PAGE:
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thedrifter
02-02-06, 06:41 PM
Keeble's war exploits were the stuff of legend
By Mary Nelson, Daily News
BY MARY NELSON € DAILY NEWS

Gordon Thiel and Wendell Langendorfer, both of Wahpeton, started working a few years ago to give Master Sgt. Woodrow Wilson Keeble some long overdue recognition.

Keeble's war exploits were the stuff of legend. This Wahpeton man was credited with taking down three enemy machine-gun emplacements with grenades and two trenches filled with enemy riflemen, all while being injured himself. His fellow soldiers twice recommended him for the Medal of Honor, but both times the paperwork was lost.

Keeble is North Dakota's most decorated soldier, having received five Purple Hearts for wounds, two Bronze Stars, one with the “V” for valor, a Silver Star (third highest award for heroism), a Combat Infantryman's Badge, and a Distinguished Service Cross (second highest award for heroism). He fought in two wars, World War II and at Korea.

Thiel and Langendorfer are going to the people to present Keeble's case posthumously. He died in 1982, in part due to complications from his war injuries. Thiel also served in Korea as a Marine during the same time Keeble was in the Army. Several key witnesses to Keeble's heroism agreed to travel to Fargo this month to be interviewed on film. It's hoped this will bolster efforts to award the Medal of Honor. The South Dakota Legislature even passed a resolution to recommend Keeble for the Medal of Honor.

Keeble was a Lakota Sioux who grew up in Wahpeton and attended the Indian School (now Circle of Nations).

“He went to the Indian School and was quite young when he came here,” Langendorfer said.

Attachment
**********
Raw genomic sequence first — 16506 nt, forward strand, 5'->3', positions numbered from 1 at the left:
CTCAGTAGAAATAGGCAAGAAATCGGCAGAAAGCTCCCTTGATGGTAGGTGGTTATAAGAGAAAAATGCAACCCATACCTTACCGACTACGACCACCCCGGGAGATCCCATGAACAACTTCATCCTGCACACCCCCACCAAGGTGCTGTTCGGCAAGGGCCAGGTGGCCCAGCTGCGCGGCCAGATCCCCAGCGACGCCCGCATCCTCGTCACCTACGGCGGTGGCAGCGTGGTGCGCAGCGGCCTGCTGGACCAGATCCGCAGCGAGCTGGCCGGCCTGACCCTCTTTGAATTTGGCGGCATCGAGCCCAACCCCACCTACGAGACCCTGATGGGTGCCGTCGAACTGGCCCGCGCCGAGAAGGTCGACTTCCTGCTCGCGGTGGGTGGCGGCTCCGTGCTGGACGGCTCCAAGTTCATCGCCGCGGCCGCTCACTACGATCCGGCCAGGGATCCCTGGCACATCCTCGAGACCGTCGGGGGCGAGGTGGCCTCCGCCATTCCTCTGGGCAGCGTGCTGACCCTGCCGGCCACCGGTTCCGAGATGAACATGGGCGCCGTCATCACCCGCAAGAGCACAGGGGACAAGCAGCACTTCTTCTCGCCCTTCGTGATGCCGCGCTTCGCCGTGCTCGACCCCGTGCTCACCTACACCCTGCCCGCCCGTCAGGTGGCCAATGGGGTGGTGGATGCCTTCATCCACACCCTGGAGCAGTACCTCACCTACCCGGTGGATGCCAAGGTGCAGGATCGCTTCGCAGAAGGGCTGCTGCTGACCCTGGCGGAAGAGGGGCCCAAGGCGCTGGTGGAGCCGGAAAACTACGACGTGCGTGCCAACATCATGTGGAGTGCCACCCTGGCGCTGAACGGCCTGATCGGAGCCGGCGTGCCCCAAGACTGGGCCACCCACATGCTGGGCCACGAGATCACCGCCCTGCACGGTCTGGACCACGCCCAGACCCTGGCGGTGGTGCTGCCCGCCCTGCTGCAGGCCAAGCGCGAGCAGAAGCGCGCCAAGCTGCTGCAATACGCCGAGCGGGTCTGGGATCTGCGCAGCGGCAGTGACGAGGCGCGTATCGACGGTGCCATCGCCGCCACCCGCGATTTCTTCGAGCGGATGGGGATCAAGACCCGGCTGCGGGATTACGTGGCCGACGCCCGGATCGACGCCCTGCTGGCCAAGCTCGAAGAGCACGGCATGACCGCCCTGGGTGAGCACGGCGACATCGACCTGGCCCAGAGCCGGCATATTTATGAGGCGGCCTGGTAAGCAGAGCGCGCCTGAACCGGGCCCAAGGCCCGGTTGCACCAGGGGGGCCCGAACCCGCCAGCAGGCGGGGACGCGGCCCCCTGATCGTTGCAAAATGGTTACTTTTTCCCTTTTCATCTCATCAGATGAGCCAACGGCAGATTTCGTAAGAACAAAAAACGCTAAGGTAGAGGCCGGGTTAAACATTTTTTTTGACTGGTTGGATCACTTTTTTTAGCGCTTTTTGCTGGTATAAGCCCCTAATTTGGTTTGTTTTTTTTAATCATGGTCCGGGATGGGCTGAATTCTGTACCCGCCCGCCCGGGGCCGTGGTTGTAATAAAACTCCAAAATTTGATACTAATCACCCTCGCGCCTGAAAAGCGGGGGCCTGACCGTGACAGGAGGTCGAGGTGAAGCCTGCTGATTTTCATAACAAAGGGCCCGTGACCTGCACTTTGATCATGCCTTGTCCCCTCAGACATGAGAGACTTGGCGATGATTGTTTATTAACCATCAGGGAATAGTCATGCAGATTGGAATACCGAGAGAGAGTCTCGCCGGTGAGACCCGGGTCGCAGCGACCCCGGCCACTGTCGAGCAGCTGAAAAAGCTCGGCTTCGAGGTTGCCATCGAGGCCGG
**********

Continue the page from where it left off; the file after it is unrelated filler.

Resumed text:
Keeble's parents were poor and after his mother died his father, Isaac, enrolled Keeble in the Wahpeton Indian School so he would get three good meals a day.

What stands out most for Langendorfer are the memories of Keeble playing baseball. He called Keeble a gifted athlete. “He was quite a ball player. I watched him pitch a lot,” Langendorfer said.

Keeble played for the Breckenridge Wahpeton Twins that were part of a league in the Valley, he said. They played communities like Detroit Lakes, Fergus Falls, Alexandria in Minnesota, and Keeble pitched for the local team.

He was being recruited by the White Sox when he was called into action for World War II.

Keeble served with “I” Company of the North Dakota Army National Guard's famed 164th Infantry. His unit was with the division that landed on Guadalcanal in 1942 to help Marines suffering from heavy losses. He reportedly was an expert with a Browning automatic rifle.

Keeble was in combat throughout the South Pacific until the war ended.

After World War II Keeble married Nettie Owens. The couple made the school their home and had one son, Earl.

“She worked in the school laundry and they lived at the school,” Sam Hill of Wahpeton said.

Hill's older brother went to school with Keeble. Hill also attended the Wahpeton Indian School and was there when Keeble worked on campus, but didn't get to know him until later.

“I got to know Woody in 1947 when I got out of the military service,” Hill said. He also remembers watching Keeble play ball. “That was the only entertainment around here on a Sunday,” Hill said. Keeble played until the team disbanded in about 1950, Hill said.

During the Korean War, Keeble re-enlisted in the army and told a friend, “Someone has to teach those kids how to fight.” Attached to the 19th Infantry Regiment of the 24th Division, he was near Kumsong, North Korea, when Operation Nomad began on Oct. 13, 1951.

The following account comes from materials compiled and submitted with the recommendation that Keeble be awarded the Medal of Honor.